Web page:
Caniglia’s attorneys argued, “Extending the community caretaking exception to homes would be anathema to the Fourth Amendment,” stating that it “would grant police a blank check to intrude upon the home.”

 

Joshua Windham, an attorney for the Institute for Justice, which filed an amicus brief in support of the plaintiff, agreed, saying,

 

The Fourth Amendment protects our right to be secure in our property, which means the right to be free from fear that the police will enter your house without warning or authorization. A rule that allows police to burst into your home without a warrant whenever they feel they are acting as ‘community caretakers’ is a threat to everyone’s security.”

 

The DOJ also argued that if the officers were found to have violated Caniglia’s rights they should receive qualified immunity, breaking with progressives. “If any doubt exists about the reasonableness of the respondent officers’ actions,” the DOJ wrote, “this Court should affirm on the alternative ground that the officers are entitled to qualified immunity.”

 

They explained,

No such clearly established law forbade the respondent officers from entering petitioner’s residence to address a suicide threat that, under all the circumstances, was specific, credible, and reasonably impending. Indeed, as noted, every court of appeals to have evaluated the constitutionality of similar police action has determined that the action does not violate the Fourth Amendment.”

 

Qualified immunity “shields federal and state officials from money damages unless a plaintiff pleads facts showing (1) that the official violated a statutory or constitutional right, and (2) that the right was ‘clearly established’ at the time of the challenged conduct.” This makes it very difficult for government officials to be held liable for violations of rights.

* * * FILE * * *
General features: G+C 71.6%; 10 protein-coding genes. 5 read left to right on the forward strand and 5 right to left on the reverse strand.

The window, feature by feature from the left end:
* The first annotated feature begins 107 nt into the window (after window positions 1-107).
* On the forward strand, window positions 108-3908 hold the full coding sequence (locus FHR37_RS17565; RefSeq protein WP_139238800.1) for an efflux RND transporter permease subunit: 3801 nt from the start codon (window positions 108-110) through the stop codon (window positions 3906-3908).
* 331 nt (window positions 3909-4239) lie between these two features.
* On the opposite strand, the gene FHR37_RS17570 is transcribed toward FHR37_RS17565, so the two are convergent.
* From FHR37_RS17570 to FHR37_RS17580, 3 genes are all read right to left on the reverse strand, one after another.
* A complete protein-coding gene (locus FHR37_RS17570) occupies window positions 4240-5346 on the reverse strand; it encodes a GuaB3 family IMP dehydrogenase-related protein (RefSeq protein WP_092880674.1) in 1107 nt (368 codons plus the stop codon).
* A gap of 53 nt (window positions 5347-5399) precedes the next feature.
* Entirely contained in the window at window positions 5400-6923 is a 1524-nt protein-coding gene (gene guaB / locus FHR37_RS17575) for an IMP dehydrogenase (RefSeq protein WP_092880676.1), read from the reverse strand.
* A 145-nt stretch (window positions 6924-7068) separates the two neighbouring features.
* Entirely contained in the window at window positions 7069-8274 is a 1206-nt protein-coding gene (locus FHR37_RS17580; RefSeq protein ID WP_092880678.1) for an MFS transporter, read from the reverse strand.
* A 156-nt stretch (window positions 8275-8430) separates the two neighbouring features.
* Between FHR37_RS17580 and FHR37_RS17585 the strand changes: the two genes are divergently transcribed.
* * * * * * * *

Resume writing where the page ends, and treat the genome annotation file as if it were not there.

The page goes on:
Rep. Ayanna Pressley, D-Mass., introduced a bill to end qualified immunity, saying,

 

“For too long [qualified immunity] has shielded law enforcement from accountability and denied recourse for the countless families robbed of their loved ones…. There can be no justice without healing and accountability, and there can be no true accountability with qualified immunity.”

 

That bill, H.R., 1280, the George Floyd Justice in Policing Act, passed along party lines in the House on March 4. It was endorsed by the Biden administration.

 

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While it is unusual for the Biden administration to break with progressives, the reason likely rests with the administration’s anti-gun stance. In this scenario, Caniglia, who had no criminal record and no history of violence, seemed normal to officers, yet they essentially tricked him into leaving his home so they could enter his home and take his guns, even going so far as to mislead his wife.

 

The district court and the First Circuit’s rulings that allow police to enter a person’s home without a warrant and seize their guns under the auspices of “caretaking” sets a remarkably dangerous precedent. This represents the same basic principle of “red flag” laws. If someone claims that a person is a threat to themselves or others, police may enter their home and seize their guns. If this action is allowed to stand, the government may enter a person’s home and take their property, citing “community caretaking” as the reason, whether that reason is credible or not.

 

The administration’s support for qualified immunity in this situation means that when an officer is found to have violated a citizen’s rights, the citizen has little if any recourse.